Survey: Americans’ Top Resolution for 2023 Is to Exercise More

With the New Year just around the corner, many will create new goals to cut out old bad habits and begin a prosperous future. However, New Year’s resolutions are easier said than done.

Key takeaways:
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    New data shows America’s top New Year’s resolutions for 2023, with increased exercise at the top of the list.
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    Previous research shows New Year’s resolutions can be achieved with success.
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    Simple steps, including outside help and self-control, are important when seeking to attain New Year’s Resolutions.

The 2023 New Year will bring many resolutions for people in the United States. The latest data from Statista shows the top New Year’s resolutions for Americans, but based on past numbers—most Americans will fall short.

Although New Year’s resolutions can be tough to accomplish, pathways to success do exist.

The Statista Global Consumer Survey received responses from 413 U.S. adults between 18 and 89 years old. Respondents were allowed to make multiple resolution choices if they fit the bill.

The top resolution was to exercise more at 52%, followed by eating healthier at 50% and losing weight at 40%. These three connect to the ongoing obesity crisis in the U.S. According to the Centers for Disease Control (CDC), the prevalence of obesity in the U.S. was 41.9% as of March 2020.

Interestingly, the following two resolutions seem to be the effects of the COVID-19 pandemic. Many Americans struggled financially during the pandemic and were unable to see loved ones. Saving more money, at 39%, and spending more time with family and friends at 37%, ranked three and four, respectively.

Other top resolutions from the Statista survey for 2023:

  • Spend less time on social media - 20%
  • Reduce stress while on the job - 19%
  • Reduce spending on living expenses - 19%

How successful are New Year’s resolutions?

New Year’s resolutions are not easy, but research shows certain measures can lead to success. An in-depth Swedish study explored the effectiveness of New Year’s resolutions on 1,066 participants. Like the recent survey from Statista, the most popular resolutions in the Swedish probe featured physical health, weight loss, and eating habits.

Researchers found those with increased support were able to accomplish their goals. After one year, 55% of respondents documented themselves as successful in sustaining their resolutions. Those who took approach-oriented goals versus avoidance-oriented goals were substantially more successful. The success found in this study differs from 2016 data in the U.S., which found only 9% of Americans achieved their New Year’s resolutions.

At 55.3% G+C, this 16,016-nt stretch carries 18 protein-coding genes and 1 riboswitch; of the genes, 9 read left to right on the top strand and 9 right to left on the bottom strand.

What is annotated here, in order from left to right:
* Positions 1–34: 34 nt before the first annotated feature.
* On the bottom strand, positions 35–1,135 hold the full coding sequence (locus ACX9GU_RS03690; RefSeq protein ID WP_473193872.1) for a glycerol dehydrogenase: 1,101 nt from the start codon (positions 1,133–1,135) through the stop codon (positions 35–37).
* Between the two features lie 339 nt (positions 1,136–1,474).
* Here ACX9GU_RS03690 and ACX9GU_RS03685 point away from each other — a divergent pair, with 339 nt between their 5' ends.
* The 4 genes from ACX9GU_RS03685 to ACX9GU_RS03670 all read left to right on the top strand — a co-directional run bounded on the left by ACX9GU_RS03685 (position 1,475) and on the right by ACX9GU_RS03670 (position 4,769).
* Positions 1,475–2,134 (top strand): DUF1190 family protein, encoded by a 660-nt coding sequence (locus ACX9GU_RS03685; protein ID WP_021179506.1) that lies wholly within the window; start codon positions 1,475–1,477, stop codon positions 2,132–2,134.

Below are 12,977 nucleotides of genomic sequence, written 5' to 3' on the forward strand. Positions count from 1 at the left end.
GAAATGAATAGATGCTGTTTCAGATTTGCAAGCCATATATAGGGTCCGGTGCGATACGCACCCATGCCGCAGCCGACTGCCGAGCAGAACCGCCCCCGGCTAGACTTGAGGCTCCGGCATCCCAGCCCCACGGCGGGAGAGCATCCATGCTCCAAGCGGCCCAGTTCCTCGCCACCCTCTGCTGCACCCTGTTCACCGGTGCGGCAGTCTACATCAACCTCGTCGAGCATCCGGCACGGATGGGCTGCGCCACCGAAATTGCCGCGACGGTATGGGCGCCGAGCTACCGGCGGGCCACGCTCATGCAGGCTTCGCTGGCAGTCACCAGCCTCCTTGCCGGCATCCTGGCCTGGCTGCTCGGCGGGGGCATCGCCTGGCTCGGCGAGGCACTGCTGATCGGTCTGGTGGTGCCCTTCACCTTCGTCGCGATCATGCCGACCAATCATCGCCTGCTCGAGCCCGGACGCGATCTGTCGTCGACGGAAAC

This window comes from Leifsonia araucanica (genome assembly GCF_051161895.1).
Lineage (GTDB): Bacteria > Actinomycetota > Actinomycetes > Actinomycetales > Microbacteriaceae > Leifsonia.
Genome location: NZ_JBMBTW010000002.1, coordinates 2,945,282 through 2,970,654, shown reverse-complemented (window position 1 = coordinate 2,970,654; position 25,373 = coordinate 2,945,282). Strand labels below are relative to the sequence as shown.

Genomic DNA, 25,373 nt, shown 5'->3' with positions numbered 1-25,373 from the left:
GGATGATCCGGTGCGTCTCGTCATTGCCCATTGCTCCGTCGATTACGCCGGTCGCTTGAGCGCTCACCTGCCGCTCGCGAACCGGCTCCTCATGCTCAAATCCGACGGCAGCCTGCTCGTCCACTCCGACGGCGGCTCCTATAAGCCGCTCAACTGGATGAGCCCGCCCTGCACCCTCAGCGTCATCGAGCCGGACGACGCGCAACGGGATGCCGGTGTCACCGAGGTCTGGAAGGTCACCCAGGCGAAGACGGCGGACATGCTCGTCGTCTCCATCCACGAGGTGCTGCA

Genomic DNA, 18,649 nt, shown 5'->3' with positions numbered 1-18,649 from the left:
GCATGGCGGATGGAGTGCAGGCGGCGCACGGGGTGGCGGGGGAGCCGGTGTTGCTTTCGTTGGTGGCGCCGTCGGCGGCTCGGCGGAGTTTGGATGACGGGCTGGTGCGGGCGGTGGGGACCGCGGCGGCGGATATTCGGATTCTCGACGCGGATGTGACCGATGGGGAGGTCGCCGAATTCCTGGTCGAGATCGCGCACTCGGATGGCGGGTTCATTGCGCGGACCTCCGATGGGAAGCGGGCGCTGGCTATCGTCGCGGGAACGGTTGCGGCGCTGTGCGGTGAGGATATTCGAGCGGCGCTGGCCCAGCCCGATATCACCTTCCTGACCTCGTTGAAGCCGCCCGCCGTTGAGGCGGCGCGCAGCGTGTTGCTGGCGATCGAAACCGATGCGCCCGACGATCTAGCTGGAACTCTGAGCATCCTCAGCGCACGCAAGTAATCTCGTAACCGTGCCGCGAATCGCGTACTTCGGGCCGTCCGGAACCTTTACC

Professor Per Carlbring at the Stockholm University Department of Psychology was one of the leaders of the 2017 study. In a conversation with Stockholm University News, Calbring highlights it is all about phrasing the goal correctly to oneself.

"In many cases, rephrasing your resolution could definitely work,... For example, if your goal is to stop eating sweets in order to lose weight, you will most likely be more successful if you say ‘I will eat fruit several times a day’ instead. You then replace sweets with something healthier, which probably means you will lose weight and also keep your resolution. You cannot erase a behavior, but you can replace it with something else."

Per Carlbring

The Swedish research documents the lesser popularity of New Year’s resolutions within the country compared to others, such as the U.S. Still, the blueprint for success is evident in the Swedish study.

Steps to being successful in New Year’s resolutions

A University of Scranton study shows that the leading causes for New Year’s resolution slips are lack of personal control, excessive stress, and negative emotion. Making new changes is not easy, but there are ways to be successful in New Year’s resolutions.

Start small

Be sure not to stress by setting extreme resolutions. For example, if someone is new to exercise, it is important to gradually increase their activity levels. The recommended amount of physical activity is 150 minutes for adults and 60 minutes for children.

Write it down

The Swedish research presented incorporated journaling for participants to document their resolution progress, a factor not existing in previous investigations. This study showed the highest success rate for New Year’s resolutions, so jotting down resolutions and their progress can be beneficial.

Self-control

Although it can be difficult, resolutions ultimately come down to the individual. Limiting distractions and getting accustomed to telling oneself no will help for success in the new year.

Get outside help

Relying on personal motivation is tough, so it is important to have family, friends, or other online resources available to aid New Year’s resolutions.

Keep Going

Setting and maintaining new goals is not easy. Slipping up will likely occur in New Year’s resolutions, but continuing to improve is the most important part. Negativity will only lead to less likelihood of success in those resolutions, so make sure to stay positive heading into 2023.

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